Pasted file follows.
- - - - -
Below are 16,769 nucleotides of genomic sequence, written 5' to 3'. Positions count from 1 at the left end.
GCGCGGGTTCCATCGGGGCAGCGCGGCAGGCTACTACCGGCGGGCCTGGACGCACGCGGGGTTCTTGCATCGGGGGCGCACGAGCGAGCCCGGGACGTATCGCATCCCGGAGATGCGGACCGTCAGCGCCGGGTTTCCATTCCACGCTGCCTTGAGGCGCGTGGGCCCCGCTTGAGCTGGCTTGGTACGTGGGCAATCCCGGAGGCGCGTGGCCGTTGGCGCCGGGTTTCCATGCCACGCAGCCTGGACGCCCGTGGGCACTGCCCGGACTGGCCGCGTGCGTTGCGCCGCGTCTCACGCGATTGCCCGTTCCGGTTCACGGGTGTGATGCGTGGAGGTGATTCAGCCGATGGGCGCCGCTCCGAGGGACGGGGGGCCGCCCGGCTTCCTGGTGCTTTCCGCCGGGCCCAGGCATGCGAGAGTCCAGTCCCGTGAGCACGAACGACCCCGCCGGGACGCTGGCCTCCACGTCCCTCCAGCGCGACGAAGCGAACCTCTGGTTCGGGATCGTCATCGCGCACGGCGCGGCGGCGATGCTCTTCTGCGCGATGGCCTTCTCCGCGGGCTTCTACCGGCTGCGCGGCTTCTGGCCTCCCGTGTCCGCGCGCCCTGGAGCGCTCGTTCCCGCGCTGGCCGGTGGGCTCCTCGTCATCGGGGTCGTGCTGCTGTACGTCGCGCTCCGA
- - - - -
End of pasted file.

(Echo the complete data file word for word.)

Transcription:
Below are 16,769 nucleotides of genomic sequence, written 5' to 3'. Positions count from 1 at the left end.
GCGCGGGTTCCATCGGGGCAGCGCGGCAGGCTACTACCGGCGGGCCTGGACGCACGCGGGGTTCTTGCATCGGGGGCGCACGAGCGAGCCCGGGACGTATCGCATCCCGGAGATGCGGACCGTCAGCGCCGGGTTTCCATTCCACGCTGCCTTGAGGCGCGTGGGCCCCGCTTGAGCTGGCTTGGTACGTGGGCAATCCCGGAGGCGCGTGGCCGTTGGCGCCGGGTTTCCATGCCACGCAGCCTGGACGCCCGTGGGCACTGCCCGGACTGGCCGCGTGCGTTGCGCCGCGTCTCACGCGATTGCCCGTTCCGGTTCACGGGTGTGATGCGTGGAGGTGATTCAGCCGATGGGCGCCGCTCCGAGGGACGGGGGGCCGCCCGGCTTCCTGGTGCTTTCCGCCGGGCCCAGGCATGCGAGAGTCCAGTCCCGTGAGCACGAACGACCCCGCCGGGACGCTGGCCTCCACGTCCCTCCAGCGCGACGAAGCGAACCTCTGGTTCGGGATCGTCATCGCGCACGGCGCGGCGGCGATGCTCTTCTGCGCGATGGCCTTCTCCGCGGGCTTCTACCGGCTGCGCGGCTTCTGGCCTCCCGTGTCCGCGCGCCCTGGAGCGCTCGTTCCCGCGCTGGCCGGTGGGCTCCTCGTCATCGGGGTCGTGCTGCTGTACGTCGCGCTCCGA